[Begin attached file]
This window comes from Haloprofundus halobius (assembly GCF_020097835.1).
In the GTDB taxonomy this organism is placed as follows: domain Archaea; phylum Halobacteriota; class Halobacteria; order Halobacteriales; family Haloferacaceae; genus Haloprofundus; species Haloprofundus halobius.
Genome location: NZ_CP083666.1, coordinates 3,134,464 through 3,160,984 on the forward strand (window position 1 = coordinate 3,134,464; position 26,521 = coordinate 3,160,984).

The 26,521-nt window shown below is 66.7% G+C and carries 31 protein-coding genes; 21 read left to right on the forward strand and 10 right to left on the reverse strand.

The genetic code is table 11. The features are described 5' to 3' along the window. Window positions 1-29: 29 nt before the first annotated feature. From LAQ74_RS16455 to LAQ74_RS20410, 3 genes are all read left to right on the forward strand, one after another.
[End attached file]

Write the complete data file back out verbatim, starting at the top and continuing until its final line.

This window comes from Haloprofundus halobius (assembly GCF_020097835.1).
In the GTDB taxonomy this organism is placed as follows: domain Archaea; phylum Halobacteriota; class Halobacteria; order Halobacteriales; family Haloferacaceae; genus Haloprofundus; species Haloprofundus halobius.
Genome location: NZ_CP083666.1, coordinates 3,134,464 through 3,160,984 on the forward strand (window position 1 = coordinate 3,134,464; position 26,521 = coordinate 3,160,984).

The 26,521-nt window shown below is 66.7% G+C and carries 31 protein-coding genes; 21 read left to right on the forward strand and 10 right to left on the reverse strand.

The genetic code is table 11. The features are described 5' to 3' along the window. Window positions 1-29: 29 nt before the first annotated feature. From LAQ74_RS16455 to LAQ74_RS20410, 3 genes are all read left to right on the forward strand, one after another.